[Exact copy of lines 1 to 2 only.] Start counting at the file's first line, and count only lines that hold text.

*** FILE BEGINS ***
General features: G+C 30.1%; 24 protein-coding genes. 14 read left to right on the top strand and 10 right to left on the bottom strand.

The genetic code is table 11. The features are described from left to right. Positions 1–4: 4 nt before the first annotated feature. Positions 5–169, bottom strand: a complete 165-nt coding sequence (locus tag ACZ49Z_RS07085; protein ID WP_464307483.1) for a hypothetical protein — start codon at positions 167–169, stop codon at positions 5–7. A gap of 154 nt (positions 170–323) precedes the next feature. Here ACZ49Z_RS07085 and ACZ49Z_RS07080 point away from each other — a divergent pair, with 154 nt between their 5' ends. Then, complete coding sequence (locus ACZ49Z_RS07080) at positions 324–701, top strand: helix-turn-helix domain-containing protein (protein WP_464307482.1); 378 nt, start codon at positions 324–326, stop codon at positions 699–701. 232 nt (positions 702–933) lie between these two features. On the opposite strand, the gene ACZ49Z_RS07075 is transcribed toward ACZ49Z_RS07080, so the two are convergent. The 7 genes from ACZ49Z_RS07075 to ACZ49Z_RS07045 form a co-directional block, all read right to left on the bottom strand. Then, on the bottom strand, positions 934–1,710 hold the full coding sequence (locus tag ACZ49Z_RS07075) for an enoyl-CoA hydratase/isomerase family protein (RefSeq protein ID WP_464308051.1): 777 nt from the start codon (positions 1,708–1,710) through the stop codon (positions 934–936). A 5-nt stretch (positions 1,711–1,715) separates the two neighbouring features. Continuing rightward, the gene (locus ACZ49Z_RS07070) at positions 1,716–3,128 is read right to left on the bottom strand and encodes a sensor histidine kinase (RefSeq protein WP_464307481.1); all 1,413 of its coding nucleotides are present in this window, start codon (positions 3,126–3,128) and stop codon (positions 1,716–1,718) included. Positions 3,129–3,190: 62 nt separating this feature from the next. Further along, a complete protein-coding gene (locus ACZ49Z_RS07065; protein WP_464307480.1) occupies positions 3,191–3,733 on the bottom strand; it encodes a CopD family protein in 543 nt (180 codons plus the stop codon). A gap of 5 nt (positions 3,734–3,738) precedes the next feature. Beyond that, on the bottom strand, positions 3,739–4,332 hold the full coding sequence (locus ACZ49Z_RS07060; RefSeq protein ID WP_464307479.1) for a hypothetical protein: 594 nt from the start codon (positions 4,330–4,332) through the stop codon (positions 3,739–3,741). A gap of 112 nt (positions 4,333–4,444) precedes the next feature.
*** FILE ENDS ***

General features: G+C 30.1%; 24 protein-coding genes. 14 read left to right on the top strand and 10 right to left on the bottom strand.

The genetic code is table 11. The features are described from left to right. Positions 1–4: 4 nt before the first annotated feature. Positions 5–169, bottom strand: a complete 165-nt coding sequence (locus tag ACZ49Z_RS07085; protein ID WP_464307483.1) for a hypothetical protein — start codon at positions 167–169, stop codon at positions 5–7. A gap of 154 nt (positions 170–323) precedes the next feature. Here ACZ49Z_RS07085 and ACZ49Z_RS07080 point away from each other — a divergent pair, with 154 nt between their 5' ends. Then, complete coding sequence (locus ACZ49Z_RS07080) at positions 324–701, top strand: helix-turn-helix domain-containing protein (protein WP_464307482.1); 378 nt, start codon at positions 324–326, stop codon at positions 699–701. 232 nt (positions 702–933) lie between these two features. On the opposite strand, the gene ACZ49Z_RS07075 is transcribed toward ACZ49Z_RS07080, so the two are convergent. The 7 genes from ACZ49Z_RS07075 to ACZ49Z_RS07045 form a co-directional block, all read right to left on the bottom strand. Then, on the bottom strand, positions 934–1,710 hold the full coding sequence (locus tag ACZ49Z_RS07075) for an enoyl-CoA hydratase/isomerase family protein (RefSeq protein ID WP_464308051.1): 777 nt from the start codon (positions 1,708–1,710) through the stop codon (positions 934–936). A 5-nt stretch (positions 1,711–1,715) separates the two neighbouring features. Continuing rightward, the gene (locus ACZ49Z_RS07070) at positions 1,716–3,128 is read right to left on the bottom strand and encodes a sensor histidine kinase (RefSeq protein WP_464307481.1); all 1,413 of its coding nucleotides are present in this window, start codon (positions 3,126–3,128) and stop codon (positions 1,716–1,718) included. Positions 3,129–3,190: 62 nt separating this feature from the next. Further along, a complete protein-coding gene (locus ACZ49Z_RS07065; protein WP_464307480.1) occupies positions 3,191–3,733 on the bottom strand; it encodes a CopD family protein in 543 nt (180 codons plus the stop codon). A gap of 5 nt (positions 3,734–3,738) precedes the next feature. Beyond that, on the bottom strand, positions 3,739–4,332 hold the full coding sequence (locus ACZ49Z_RS07060; RefSeq protein ID WP_464307479.1) for a hypothetical protein: 594 nt from the start codon (positions 4,330–4,332) through the stop codon (positions 3,739–3,741). A gap of 112 nt (positions 4,333–4,444) precedes the next feature.